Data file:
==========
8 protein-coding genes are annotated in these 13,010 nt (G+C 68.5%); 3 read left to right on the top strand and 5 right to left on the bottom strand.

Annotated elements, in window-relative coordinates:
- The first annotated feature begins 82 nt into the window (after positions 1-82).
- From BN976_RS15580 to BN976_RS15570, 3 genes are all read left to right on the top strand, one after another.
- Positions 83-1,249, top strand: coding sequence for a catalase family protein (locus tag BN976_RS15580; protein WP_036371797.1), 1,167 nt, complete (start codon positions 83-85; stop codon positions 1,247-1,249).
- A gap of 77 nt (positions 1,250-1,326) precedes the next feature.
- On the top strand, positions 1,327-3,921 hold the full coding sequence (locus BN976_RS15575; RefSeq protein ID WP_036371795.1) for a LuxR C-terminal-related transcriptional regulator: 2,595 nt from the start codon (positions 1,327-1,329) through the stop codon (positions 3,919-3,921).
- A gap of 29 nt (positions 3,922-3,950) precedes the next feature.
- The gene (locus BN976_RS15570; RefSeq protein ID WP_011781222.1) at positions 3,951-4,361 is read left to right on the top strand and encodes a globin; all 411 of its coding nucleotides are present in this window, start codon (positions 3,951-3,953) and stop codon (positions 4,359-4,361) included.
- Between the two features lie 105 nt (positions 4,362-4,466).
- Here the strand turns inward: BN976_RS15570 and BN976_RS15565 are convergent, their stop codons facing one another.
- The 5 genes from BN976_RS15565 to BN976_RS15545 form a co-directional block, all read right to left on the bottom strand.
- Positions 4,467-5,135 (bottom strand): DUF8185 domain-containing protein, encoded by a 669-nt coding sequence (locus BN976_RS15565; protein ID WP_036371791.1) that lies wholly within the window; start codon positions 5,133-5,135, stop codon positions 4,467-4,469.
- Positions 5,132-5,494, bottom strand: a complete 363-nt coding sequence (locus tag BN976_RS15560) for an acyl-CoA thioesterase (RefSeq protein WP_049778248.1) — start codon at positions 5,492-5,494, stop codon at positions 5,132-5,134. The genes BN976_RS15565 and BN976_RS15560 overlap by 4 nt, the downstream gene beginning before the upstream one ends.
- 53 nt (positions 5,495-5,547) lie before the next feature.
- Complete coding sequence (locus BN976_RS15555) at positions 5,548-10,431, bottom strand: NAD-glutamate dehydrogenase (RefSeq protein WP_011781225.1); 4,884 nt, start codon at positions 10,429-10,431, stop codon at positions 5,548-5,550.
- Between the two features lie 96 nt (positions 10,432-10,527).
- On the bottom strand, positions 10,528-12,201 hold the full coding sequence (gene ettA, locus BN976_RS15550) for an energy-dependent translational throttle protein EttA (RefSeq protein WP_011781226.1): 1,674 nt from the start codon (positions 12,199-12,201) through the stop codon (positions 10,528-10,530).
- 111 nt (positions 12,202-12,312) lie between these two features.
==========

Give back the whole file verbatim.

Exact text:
8 protein-coding genes are annotated in these 13,010 nt (G+C 68.5%); 3 read left to right on the top strand and 5 right to left on the bottom strand.

Annotated elements, in window-relative coordinates:
- The first annotated feature begins 82 nt into the window (after positions 1-82).
- From BN976_RS15580 to BN976_RS15570, 3 genes are all read left to right on the top strand, one after another.
- Positions 83-1,249, top strand: coding sequence for a catalase family protein (locus tag BN976_RS15580; protein WP_036371797.1), 1,167 nt, complete (start codon positions 83-85; stop codon positions 1,247-1,249).
- A gap of 77 nt (positions 1,250-1,326) precedes the next feature.
- On the top strand, positions 1,327-3,921 hold the full coding sequence (locus BN976_RS15575; RefSeq protein ID WP_036371795.1) for a LuxR C-terminal-related transcriptional regulator: 2,595 nt from the start codon (positions 1,327-1,329) through the stop codon (positions 3,919-3,921).
- A gap of 29 nt (positions 3,922-3,950) precedes the next feature.
- The gene (locus BN976_RS15570; RefSeq protein ID WP_011781222.1) at positions 3,951-4,361 is read left to right on the top strand and encodes a globin; all 411 of its coding nucleotides are present in this window, start codon (positions 3,951-3,953) and stop codon (positions 4,359-4,361) included.
- Between the two features lie 105 nt (positions 4,362-4,466).
- Here the strand turns inward: BN976_RS15570 and BN976_RS15565 are convergent, their stop codons facing one another.
- The 5 genes from BN976_RS15565 to BN976_RS15545 form a co-directional block, all read right to left on the bottom strand.
- Positions 4,467-5,135 (bottom strand): DUF8185 domain-containing protein, encoded by a 669-nt coding sequence (locus BN976_RS15565; protein ID WP_036371791.1) that lies wholly within the window; start codon positions 5,133-5,135, stop codon positions 4,467-4,469.
- Positions 5,132-5,494, bottom strand: a complete 363-nt coding sequence (locus tag BN976_RS15560) for an acyl-CoA thioesterase (RefSeq protein WP_049778248.1) — start codon at positions 5,492-5,494, stop codon at positions 5,132-5,134. The genes BN976_RS15565 and BN976_RS15560 overlap by 4 nt, the downstream gene beginning before the upstream one ends.
- 53 nt (positions 5,495-5,547) lie before the next feature.
- Complete coding sequence (locus BN976_RS15555) at positions 5,548-10,431, bottom strand: NAD-glutamate dehydrogenase (RefSeq protein WP_011781225.1); 4,884 nt, start codon at positions 10,429-10,431, stop codon at positions 5,548-5,550.
- Between the two features lie 96 nt (positions 10,432-10,527).
- On the bottom strand, positions 10,528-12,201 hold the full coding sequence (gene ettA, locus BN976_RS15550) for an energy-dependent translational throttle protein EttA (RefSeq protein WP_011781226.1): 1,674 nt from the start codon (positions 12,199-12,201) through the stop codon (positions 10,528-10,530).
- 111 nt (positions 12,202-12,312) lie between these two features.